Habit, Techniques, and Skill
In a recent paper, Matthews (2017) argues that the core or prototypical members of the habit category are what Marcel Mauss called techniques (1973). Ways of being proficient at an action (e.g., tying your shoes), acquired via an enculturation process requiring training and repetition (see here for further discussion). These include both “behavioral” techniques, such as playing the piano, typing, riding a bike, and “perceptual” or “mental” techniques. However, the latter is less central members of the habit category for most people (despite being as pervasive as overt action habits) since habit is usually associated with over action or practice, even though both overt and covert “actions” can become habitual (Matthews 2017: 399). However, the most maximal conception of habits can easily extend the concept to the standard mental items (such as beliefs, desires, emotions, and the like) that figure as part of folk psychology. In that respect, there is no reason to restrict the use of habit to overt actions, even when acknowledging that semantically, over behaviors are more central members of the habit category than covert mental actions, such as believing a proposition or making an aesthetic or moral judgment.
Habitual actions, due to repetition and reinforcement, tend to acquire the facility and fluidity that we associate with skills, even though not all habits are necessarily skillful. So if habits are techniques, they tend toward the skilled end of performance, or at least toward the “good enough” end in performing their assigned function. However, the conceptual distinction between habits and skills needs to be kept since habit ascriptions and skill ascriptions buy you different things from an action theory point of view (Douskos, 2017b). A habit ascription entails conceptually entails a previous history of repetition, regularity of current performance, and a dispositional profile tied to context. It is habit ascription, not skill ascriptions, that offers a workable alternative to the intentionalist idiom when it comes to the explanation of action. All that is implied by skill is flexibility, fluidity, and proficiency in acting. As such, skills are a type of action (e.g., more or less skillful) but in themselves are not a resource for explaining action.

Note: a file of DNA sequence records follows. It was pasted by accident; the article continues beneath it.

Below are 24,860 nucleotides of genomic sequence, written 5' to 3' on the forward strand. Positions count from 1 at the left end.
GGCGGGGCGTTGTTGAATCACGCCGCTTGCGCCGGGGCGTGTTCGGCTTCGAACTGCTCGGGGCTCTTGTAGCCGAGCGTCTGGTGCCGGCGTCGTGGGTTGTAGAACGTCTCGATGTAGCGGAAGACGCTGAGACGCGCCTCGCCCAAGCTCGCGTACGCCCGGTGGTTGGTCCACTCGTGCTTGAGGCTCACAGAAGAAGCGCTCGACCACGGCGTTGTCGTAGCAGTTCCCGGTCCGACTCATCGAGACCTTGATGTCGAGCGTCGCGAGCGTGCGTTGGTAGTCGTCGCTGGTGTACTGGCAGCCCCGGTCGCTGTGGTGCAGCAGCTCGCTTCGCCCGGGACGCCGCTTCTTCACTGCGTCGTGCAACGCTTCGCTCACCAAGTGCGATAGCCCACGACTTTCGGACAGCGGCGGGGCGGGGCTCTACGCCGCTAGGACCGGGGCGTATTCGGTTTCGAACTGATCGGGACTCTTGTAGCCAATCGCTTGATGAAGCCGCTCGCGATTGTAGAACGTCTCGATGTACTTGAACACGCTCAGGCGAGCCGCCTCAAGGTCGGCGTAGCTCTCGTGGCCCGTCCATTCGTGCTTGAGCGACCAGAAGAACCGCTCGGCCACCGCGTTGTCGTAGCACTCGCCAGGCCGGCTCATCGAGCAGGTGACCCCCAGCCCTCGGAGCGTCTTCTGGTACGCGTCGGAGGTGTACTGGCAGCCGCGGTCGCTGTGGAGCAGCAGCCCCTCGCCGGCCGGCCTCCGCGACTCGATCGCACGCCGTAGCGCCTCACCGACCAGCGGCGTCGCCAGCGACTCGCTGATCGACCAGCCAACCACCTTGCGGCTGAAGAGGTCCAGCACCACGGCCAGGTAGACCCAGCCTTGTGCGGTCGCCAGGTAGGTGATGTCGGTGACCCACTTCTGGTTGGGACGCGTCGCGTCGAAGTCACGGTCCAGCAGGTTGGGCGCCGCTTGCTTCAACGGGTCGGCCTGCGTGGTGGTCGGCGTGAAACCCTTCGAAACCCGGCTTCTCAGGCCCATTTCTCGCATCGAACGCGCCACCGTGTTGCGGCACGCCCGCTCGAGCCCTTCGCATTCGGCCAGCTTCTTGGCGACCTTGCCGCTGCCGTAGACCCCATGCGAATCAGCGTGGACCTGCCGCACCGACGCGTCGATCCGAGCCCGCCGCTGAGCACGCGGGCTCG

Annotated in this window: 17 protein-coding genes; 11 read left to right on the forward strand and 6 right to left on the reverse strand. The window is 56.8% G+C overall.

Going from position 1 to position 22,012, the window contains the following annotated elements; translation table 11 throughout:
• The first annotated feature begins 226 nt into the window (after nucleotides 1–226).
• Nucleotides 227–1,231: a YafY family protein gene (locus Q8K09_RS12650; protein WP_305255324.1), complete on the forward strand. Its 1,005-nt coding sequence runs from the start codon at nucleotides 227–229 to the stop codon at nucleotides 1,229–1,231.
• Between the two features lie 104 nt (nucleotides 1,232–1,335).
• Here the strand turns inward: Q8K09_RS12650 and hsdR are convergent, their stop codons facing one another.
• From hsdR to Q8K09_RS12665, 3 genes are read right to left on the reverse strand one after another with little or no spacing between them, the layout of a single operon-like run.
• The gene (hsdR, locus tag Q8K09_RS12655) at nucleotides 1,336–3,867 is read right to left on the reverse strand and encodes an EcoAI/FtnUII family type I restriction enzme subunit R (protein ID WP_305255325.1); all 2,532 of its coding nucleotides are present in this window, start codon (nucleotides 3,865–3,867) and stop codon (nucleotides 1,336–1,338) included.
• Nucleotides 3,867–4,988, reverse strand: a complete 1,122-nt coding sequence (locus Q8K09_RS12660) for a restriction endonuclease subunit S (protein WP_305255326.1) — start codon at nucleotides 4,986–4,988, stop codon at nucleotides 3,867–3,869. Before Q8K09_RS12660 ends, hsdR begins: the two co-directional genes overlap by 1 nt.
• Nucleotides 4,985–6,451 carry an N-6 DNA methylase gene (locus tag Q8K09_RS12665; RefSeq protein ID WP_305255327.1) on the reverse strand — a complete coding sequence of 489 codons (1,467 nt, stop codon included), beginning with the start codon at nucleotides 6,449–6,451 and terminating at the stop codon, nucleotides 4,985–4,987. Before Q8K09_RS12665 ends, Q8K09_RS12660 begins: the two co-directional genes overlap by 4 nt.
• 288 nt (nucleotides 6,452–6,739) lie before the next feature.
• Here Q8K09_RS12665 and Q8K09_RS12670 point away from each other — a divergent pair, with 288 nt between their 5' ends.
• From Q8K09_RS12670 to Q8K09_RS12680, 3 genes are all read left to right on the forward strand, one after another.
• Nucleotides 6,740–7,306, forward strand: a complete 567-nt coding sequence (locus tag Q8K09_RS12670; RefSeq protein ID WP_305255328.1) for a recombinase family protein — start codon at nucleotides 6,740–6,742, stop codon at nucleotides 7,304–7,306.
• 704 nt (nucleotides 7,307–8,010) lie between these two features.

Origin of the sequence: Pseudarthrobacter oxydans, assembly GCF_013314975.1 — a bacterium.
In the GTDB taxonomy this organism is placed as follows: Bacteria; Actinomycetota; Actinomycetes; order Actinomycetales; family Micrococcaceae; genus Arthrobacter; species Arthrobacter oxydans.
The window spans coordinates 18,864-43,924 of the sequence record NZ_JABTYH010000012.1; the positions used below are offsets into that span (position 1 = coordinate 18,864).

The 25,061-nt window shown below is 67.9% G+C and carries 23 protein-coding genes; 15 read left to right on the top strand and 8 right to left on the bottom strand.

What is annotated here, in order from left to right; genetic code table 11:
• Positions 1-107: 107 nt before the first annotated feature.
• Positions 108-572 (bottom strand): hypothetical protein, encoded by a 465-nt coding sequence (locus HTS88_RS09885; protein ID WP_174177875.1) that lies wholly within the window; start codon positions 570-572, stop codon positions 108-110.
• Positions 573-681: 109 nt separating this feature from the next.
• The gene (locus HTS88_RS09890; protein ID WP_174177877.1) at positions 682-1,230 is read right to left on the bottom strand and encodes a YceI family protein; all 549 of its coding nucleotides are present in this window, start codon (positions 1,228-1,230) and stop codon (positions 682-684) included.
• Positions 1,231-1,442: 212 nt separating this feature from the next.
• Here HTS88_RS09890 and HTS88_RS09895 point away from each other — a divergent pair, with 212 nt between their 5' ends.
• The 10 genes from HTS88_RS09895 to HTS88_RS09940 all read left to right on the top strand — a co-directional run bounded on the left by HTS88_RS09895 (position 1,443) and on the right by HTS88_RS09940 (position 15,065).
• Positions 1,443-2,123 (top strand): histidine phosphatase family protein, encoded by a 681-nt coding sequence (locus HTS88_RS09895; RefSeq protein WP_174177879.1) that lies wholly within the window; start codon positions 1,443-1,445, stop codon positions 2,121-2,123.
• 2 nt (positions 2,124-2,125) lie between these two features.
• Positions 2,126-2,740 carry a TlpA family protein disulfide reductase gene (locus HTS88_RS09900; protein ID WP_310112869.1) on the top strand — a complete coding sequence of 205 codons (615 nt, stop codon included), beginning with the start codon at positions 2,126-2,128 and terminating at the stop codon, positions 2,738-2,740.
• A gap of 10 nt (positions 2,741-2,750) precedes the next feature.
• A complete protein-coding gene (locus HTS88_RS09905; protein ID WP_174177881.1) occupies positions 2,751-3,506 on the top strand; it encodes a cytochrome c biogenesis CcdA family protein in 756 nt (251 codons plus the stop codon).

The main reason some analysts tend to insist on the “skilled” nature of most habits, however, is to move away from the misleading idea that only fixed, repetitive action patterns count as habits (Pollard, 2006). Habit theorists in the American-pragmatist (e.g., Deweyian) or French-Aristotelian (Ravaisson, Bourdieu, Merleau-Ponty) mold like to emphasize that when they speak of habit, they speak of flexible dispositions that adapt to their current context of enactment (and thus are different on each occasion) and not mechanical repetitions. As such, sometimes, we find these theorists equating habits and skills or proposing that all habits are skillful or creative (Dalton, 2004).
However, it seems like considering habits as dispositions clarifies their flexible, non-repetitive, non-mechanical nature, without getting into the conceptual hot water (and ultimately unproductive conundra) that equating habits and skills does (Douskos, 2017a, 2017b). As such, I propose to place proficiency as a core characteristic of habit, not skill. Proficiency is a weaker criterion because, while respecting the classic observation that the repetition of habitual action results in facilitation, it does not imply that such facilitation necessarily leads to “skillful” enactment. As noted, many habits are not particularly skillful but get to the point of being “good enough” to get the job done.
Dalton, B. (2004). Creativity, Habit, and the Social Products of Creative Action: Revising Joas, Incorporating Bourdieu. Sociological Theory, 22(4), 603–622.
Douskos, C. (2017a). Pollard on Habits of Action. International Journal of Philosophical Studies, 25(4), 504–524.
Douskos, C. (2017b). The spontaneousness of skill and the impulsivity of habit. Synthese. https://doi.org/10.1007/s11229-017-1658-7
Mauss, M. (1973). Techniques of the body∗. Economy and Society, 2(1), 70–88.
Pollard, B. (2006). Explaining Actions with Habits. American Philosophical Quarterly, 43(1), 57–69.
Schwitzgebel, E. (2013). A Dispositional Approach to Attitudes: Thinking Outside of the Belief Box. In N. Nottelmann (Ed.), New Essays on Belief: Constitution, Content and Structure (pp. 75–99). Palgrave Macmillan UK.